|Warren at 21 months|
|Warren about 1928|
When my dad was young, he was diagnosed with a heart murmur and was not allowed to participate in athletics. While in high school, Dad was the drum major in the Clifton High School marching band and he developed a strong interest in photography.
|Warren Grant |
Clifton, NJ High School Class of 1940
My father's dad, Ralph Grant, died of a heart attack when my dad was just 17. This picture was taken of the two of them the shortly before my grandfather died.
|Ralph Westcott Grant and Warren Westcott Grant|
After Dad left Rutgers in 1941, he went to work for Curtiss-Wright in Caldwell, NJ, working as a metallurgical technician. The United States had recently entered World War II and Dad received deferments for essential war-time labor. He was also helping out his widowed mom, Hazel, and younger sister with financial support.
|Warren W. Grant about 1944, age 22|
Dad's flight training was interrupted in January 1945 when his mother suddenly died one day after his 23rd birthday. Dad told me he was called into the Commandant's Office and told "Mr. Grant, sorry to tell you your mother died. See the Red Cross office to set up emergency leave". Dad was given a month's leave to head back to New Jersey and pack up the family home and settle the estate. His sister was still a minor at the time.
|Younger sister Shirley, Hazel and Warren about 1944|
Dad was in the service for 2 years and received his honorable discharge on the 27th of November 1945, exactly 2 years after his induction and just 3 weeks before he was to receive his commission. He served one month as a Private in basic training, 11 months as an Aviation Student, and 12 month as an Aviation Cadet. His discharge paper states "Discharge of Surplus Aircrew Trainees who Volunteered from Civilian Life". He told me that he had no option of staying in longer to become commissioned since the war was winding down. At the time, he was stationed at the Army Air Force base in Amarillo, Texas. He had also earlier been stationed in North Carolina and Georgia. I wonder if Dad would have received his commission had he not had the month's leave after his mother died.
After Dad was discharged, he headed to Manchester, Vermont for a few months and did alot of skiing. He once told me he felt that he had to get back to the real world and thus moved back to NJ and went back to work at Curtiss Wright on April 1st. By 1951, he was living in an upstairs apartment at 75 Gourley Avene in Clifton, NJ, where he would stay until after he and my mom married.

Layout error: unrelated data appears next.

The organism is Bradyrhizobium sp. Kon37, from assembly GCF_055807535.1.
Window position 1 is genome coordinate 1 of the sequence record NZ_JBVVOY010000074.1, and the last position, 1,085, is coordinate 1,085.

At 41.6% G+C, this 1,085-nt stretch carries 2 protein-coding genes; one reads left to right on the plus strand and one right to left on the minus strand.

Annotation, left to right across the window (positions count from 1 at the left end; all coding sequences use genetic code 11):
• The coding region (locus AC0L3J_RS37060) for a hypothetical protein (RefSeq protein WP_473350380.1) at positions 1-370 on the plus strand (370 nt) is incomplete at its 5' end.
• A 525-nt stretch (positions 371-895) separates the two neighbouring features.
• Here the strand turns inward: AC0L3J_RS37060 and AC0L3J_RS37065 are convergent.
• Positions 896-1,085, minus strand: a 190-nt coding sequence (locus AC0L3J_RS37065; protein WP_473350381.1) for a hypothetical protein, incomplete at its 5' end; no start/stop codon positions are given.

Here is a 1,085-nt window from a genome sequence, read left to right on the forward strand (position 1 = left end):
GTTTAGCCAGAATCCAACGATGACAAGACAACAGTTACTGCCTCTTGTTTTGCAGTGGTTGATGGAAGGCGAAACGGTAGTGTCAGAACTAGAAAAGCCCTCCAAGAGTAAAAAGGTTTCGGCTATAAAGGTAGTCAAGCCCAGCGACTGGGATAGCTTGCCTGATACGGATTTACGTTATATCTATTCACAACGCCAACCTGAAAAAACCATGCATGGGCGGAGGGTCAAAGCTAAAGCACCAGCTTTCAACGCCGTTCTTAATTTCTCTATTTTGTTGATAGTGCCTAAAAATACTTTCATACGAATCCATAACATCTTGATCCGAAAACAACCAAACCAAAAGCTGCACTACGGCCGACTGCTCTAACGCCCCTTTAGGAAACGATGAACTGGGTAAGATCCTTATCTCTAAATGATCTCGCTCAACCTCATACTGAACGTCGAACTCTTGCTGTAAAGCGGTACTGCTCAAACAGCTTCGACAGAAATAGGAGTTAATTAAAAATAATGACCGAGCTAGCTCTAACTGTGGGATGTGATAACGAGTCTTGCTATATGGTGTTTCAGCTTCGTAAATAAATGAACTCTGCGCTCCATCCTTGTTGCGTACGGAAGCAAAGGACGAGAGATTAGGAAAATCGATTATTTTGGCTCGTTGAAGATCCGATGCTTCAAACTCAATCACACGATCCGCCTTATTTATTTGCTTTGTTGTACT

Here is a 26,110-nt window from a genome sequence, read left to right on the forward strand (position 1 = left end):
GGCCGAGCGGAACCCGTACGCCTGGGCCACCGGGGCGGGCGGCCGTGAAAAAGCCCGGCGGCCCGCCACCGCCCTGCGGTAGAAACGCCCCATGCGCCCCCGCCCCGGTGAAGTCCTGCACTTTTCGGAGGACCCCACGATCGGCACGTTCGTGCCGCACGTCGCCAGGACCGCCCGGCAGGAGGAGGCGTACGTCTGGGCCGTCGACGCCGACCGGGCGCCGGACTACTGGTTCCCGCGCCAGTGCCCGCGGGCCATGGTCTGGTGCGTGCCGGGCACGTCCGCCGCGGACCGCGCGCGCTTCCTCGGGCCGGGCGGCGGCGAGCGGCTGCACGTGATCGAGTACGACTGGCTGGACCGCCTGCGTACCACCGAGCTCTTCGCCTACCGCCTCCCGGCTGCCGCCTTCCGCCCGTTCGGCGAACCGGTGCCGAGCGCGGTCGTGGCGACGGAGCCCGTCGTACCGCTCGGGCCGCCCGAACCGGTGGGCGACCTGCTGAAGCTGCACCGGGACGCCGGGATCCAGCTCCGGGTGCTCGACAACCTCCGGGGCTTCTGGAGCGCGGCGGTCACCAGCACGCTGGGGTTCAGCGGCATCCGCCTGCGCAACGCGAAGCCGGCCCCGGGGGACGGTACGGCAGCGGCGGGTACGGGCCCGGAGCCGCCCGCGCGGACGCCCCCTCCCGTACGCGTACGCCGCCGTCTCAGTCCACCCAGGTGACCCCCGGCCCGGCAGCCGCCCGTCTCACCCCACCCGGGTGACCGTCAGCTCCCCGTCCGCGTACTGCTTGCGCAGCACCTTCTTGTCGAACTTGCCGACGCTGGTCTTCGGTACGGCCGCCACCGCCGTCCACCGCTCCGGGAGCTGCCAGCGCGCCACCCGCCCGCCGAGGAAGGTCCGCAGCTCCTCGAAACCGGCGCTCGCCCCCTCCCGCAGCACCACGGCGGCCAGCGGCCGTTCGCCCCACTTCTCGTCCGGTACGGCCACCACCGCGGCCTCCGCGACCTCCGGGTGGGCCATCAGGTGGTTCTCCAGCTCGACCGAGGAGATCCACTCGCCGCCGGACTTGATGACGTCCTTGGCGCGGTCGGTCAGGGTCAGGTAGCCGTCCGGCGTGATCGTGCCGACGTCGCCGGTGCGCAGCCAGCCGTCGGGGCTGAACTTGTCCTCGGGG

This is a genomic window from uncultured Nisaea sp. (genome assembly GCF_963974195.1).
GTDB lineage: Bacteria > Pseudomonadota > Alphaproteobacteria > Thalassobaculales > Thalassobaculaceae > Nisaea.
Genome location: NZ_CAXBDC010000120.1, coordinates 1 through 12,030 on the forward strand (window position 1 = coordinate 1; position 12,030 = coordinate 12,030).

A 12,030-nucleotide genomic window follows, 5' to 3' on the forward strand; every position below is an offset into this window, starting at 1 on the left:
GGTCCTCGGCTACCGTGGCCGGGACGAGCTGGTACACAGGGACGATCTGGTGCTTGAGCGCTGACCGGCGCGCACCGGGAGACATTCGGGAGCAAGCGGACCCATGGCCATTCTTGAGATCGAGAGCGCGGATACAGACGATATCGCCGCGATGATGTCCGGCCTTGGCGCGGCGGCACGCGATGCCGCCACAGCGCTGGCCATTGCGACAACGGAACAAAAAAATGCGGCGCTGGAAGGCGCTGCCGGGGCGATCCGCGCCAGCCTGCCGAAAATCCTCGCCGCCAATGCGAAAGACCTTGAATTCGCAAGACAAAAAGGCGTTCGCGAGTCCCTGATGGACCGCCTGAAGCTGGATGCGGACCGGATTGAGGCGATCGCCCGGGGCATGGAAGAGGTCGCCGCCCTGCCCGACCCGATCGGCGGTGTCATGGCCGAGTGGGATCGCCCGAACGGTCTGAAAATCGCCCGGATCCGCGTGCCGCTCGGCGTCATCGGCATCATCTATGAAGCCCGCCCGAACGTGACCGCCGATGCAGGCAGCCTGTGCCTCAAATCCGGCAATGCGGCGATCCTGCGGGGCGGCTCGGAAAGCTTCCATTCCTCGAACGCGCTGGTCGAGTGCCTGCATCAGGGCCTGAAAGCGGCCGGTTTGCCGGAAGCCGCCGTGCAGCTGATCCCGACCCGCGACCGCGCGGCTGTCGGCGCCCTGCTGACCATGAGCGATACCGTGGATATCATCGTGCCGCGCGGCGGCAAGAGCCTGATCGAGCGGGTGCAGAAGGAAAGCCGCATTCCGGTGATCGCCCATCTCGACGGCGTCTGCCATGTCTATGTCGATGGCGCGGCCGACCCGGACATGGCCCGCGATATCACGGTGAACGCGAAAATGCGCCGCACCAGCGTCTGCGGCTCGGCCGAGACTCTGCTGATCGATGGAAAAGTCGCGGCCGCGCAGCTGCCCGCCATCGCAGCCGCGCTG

|Dorothy M. Veith and Warren W. Grant|
11 October 1952
My mom and dad met on a blind date around 1941 when they were both just out of high school. They dated off and on for the next 11 years until they married on the 11th of October in 1952 at the Pilgrim Congregational Church in Harwich Port, Massachusetts where my Dad's family had a summer cottage that he and his sister had inherited.
At the time of their marriage at age 30 for both of them, my father was working in the propeller division at Curtiss-Wright as an engineer and my mom was an executive secretary at her father's furniture store in Englewood, NJ. My dad remained at Curtiss-Wright until around 1965. He briefly worked at Electric Boat in Groton, CT, before being hired as a sales engineer for Rolock, Inc., based in Fairfield, CT. Dad's sales territory was New Jersey, eastern Pennsylvania, and parts of Maryland and Delaware. He stayed in this position until his retirement.
|Warren W. Grant about 1985|
Dad was 83 years old when he died on the 22nd of January 2005 in Pompton Plains, Morris County, NJ. He died peacefully, at home, in his sleep. I had last seen him just a few days earlier.
|Warren Grant, Aspen, Colorado about 1968|
Dad also loved Cape Cod and I think some of his happiest times were spent puttering around the family cottage there. It seemed he could fix almost anything to me.
Happy Father's Day, Dad! May there always be snow for you.